Brooklyn Historical Society announces greater access to its famed archives
The Brooklyn Historical Society (BHS), which holds the most extensive collections of Brooklyn-based materials in the world, has announced two new ways for educators and the general public to access its archives and collections.
TeachArchives.org, which will launch on Feb. 13 with an open house party from 4:30-7:30 p.m., is a new website that shares an innovative way to teach with primary archival material. The website shares sample in-archives exercises and other resources that can be used to teach subjects as diverse as history, literature, art history, design, fine arts and religion.
The site also includes articles on pedagogy and guidelines for best practices aimed at instructors, administrators, librarians, archivists and museum educators around the world.
TeachArchives.org is based on the findings of Students and Faculty in the Archives (SAFA), an award-winning program that brought more than 1,100 first-year college students to Brooklyn Historical Society’s Othmer Library. This three-year project was funded by the U.S. Department of Education Fund for the Improvement of Post Secondary Education (FIPSE).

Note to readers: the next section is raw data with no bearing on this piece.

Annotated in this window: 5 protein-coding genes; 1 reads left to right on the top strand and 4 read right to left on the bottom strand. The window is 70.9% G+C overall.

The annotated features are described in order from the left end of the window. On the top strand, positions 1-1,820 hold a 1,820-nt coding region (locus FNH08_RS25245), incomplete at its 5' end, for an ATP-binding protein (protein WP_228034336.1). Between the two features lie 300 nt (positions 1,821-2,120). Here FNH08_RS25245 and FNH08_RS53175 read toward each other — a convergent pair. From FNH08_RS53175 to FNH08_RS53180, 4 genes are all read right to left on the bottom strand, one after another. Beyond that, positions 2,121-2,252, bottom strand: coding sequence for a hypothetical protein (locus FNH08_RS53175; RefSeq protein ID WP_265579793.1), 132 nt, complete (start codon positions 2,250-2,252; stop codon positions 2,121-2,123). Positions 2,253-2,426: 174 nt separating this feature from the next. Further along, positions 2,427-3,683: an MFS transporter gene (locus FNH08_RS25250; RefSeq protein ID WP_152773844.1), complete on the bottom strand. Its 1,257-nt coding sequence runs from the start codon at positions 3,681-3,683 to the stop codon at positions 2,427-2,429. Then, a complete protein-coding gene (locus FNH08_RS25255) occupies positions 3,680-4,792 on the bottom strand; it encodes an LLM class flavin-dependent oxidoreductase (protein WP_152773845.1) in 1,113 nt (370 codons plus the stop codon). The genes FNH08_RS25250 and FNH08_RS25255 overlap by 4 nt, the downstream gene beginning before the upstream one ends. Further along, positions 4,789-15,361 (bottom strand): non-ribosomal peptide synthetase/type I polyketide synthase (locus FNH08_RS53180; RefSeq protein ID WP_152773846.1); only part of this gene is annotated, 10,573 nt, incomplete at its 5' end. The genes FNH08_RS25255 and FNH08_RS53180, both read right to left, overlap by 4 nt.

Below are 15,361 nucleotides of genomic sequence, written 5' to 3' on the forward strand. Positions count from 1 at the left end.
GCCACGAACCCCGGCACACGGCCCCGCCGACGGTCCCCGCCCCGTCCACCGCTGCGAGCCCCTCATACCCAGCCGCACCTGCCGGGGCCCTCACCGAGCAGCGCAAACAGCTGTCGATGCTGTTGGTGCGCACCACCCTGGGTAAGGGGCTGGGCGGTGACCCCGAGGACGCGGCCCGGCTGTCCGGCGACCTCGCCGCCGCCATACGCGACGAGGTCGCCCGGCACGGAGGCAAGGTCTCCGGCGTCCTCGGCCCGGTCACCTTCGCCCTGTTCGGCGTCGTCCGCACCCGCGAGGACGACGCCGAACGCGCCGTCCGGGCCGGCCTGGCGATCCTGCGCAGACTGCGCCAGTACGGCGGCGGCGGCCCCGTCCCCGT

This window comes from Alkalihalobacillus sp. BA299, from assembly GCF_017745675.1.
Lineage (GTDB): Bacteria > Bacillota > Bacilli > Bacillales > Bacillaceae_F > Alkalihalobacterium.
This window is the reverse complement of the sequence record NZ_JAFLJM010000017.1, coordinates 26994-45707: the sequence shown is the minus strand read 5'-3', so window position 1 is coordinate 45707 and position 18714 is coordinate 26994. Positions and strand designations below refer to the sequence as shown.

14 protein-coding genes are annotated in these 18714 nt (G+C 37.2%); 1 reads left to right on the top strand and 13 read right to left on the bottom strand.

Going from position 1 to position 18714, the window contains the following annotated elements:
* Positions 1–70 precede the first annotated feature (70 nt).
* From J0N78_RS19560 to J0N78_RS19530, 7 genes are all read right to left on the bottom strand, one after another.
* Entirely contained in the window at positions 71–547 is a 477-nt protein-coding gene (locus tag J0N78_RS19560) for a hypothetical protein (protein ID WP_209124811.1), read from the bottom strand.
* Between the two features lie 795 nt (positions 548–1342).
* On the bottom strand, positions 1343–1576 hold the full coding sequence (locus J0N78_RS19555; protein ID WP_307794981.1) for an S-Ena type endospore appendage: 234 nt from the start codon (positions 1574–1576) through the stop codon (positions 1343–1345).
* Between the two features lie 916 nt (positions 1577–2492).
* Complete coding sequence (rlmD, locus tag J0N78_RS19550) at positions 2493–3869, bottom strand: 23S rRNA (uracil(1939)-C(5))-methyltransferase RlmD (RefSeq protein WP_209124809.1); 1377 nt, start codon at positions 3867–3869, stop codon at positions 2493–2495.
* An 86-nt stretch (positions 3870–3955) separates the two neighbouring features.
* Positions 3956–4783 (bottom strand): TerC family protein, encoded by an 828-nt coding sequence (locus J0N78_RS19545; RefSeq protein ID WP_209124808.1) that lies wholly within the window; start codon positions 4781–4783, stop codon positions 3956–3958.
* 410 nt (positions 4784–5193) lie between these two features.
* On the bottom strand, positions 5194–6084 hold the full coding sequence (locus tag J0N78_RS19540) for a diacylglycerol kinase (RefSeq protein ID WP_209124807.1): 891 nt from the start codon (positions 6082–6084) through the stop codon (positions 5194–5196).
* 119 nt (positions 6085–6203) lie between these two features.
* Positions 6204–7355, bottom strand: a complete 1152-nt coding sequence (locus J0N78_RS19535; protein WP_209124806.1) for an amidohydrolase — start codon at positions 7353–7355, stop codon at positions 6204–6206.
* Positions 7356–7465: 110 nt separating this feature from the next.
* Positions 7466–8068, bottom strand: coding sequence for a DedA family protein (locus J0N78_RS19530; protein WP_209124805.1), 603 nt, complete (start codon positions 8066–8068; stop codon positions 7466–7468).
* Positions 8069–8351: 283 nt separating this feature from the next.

BHS is also providing expanded hours for the public to visit the Othmer Library and Archives. In response to demand, the library is now open every Saturday from 1 to 5 p.m., in addition to the current weekday hours on Wednesdays, Thursdays and Fridays from 1-5 p.m. Professional librarians and archivists are available during public hours to help visitors with their research.
Located on the second floor of the BHS’s landmark 1881 building, the reading room of the Othmer Library transports the visitor to an earlier era with its stained glass windows and carved wooden columns. It has been designated an interior landmark by the New York City Landmarks and Preservation Commission.
Its materials range from the journals of 17th century Dutch explorers Jasper Danckaerts and Peter Sluyter to the the papers and sermons of Henry Ward Beecher, the famed 19th century pastor of Plymouth Church, to the files of Arnie Goldwag, community relations director of the Brooklyn chapter of CORE.
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